Continue Reading Recent GAO Decisions Highlight the Importance of Meaningful Discussions with Offerors During the Negotiated Procurement Process

By: Michael H. Payne

It is not uncommon, in best value negotiated procurements, for a solicitation to announce that the technical evaluation factors, collectively, are more important than price.  Construction contractors, of course, still remember the days of sealed bidding where the lowest bidder received the award and they are not very receptive to hearing about a subjective technical evaluation that results in an award to a higher priced proposal.  Nevertheless, the Federal Acquisition Regulation allows an award to a higher priced proposal, provided that an appropriate price/technical tradeoff has been made by the agency.

According to FAR 15.101-1(a), “A tradeoff process is appropriate when it may be in the best interest of the Government to consider award to other than the lowest priced offeror or other than the highest technically rated offeror.”  The regulations go on to provide, in FAR 15.101-1(b), that when using a tradeoff process, the following apply:
(1) All evaluation factors and significant subfactors that will affect contract award and their relative importance shall be clearly stated in the solicitation; and
(2) The solicitation shall state whether all evaluation factors other than cost or price, when combined, are significantly more important than, approximately equal to, or significantly less important than cost or price.

The key provision, found in FAR 15.101-1(c), however, provides that “The perceived benefits of the higher priced proposal shall merit the additional cost, and the rationale for tradeoffs must be documented in the file in accordance with 15.406.  This is where, in my opinion, the government frequently falls short.  It should not be enough for federal agencies to simply state that they have greater “confidence” or that they feel “more comfortable” with the higher priced proposal, they should be required to explain why the higher priced proposal is worth the price premium.  Unfortunately, many of the so-called pricetechnical tradeoff analyses that I have seen fall short of amounting to a rational explanation.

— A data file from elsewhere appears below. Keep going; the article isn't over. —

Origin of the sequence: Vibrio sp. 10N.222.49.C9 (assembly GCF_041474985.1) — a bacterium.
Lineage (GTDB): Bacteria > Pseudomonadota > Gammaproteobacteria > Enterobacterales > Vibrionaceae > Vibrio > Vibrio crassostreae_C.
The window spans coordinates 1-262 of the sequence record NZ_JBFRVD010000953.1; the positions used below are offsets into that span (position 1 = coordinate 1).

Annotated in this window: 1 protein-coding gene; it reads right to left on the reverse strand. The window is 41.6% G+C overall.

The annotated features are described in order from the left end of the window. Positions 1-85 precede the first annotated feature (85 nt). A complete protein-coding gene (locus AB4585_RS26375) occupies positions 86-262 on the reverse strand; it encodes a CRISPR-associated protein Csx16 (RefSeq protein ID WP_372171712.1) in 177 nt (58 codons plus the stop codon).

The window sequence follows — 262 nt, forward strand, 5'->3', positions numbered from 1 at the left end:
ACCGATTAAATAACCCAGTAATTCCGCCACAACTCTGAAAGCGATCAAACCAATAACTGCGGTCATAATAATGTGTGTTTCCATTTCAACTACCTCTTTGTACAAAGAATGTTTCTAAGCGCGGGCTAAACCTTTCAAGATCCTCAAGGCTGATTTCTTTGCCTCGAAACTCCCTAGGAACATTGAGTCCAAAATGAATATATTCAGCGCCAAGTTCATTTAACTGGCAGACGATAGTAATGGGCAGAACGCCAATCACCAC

The U.S. Court of Federal Claims has held that price cannot be ignored simply because it is to be given less weight than the technical factors, and the Court has also stated an evaluation that fails to give price its due consideration is inconsistent with the Competition in Contracting Act and cannot serve as a reasonable basis for an award.   In this regard, it is important to note that FAR 15.308 provides that “the source selection decision shall be documented, and the documentation shall include the rationale for any business judgments and tradeoffs made or relied on by the SSA, including benefits associated with additional costs.”  Indeed, the Court has stated that “Conclusory statements, devoid of any substantive content, have been held to fall short of this requirement, threatening to turn the tradeoff process into an empty exercise.  Indeed, apart from the regulations, generalized statements that fail to reveal the agency’s tradeoff calculus deprive this court of any basis upon which to review the award decisions.”  Serco Inc. v. United States, 81 Fed.Cl. 463 (2008).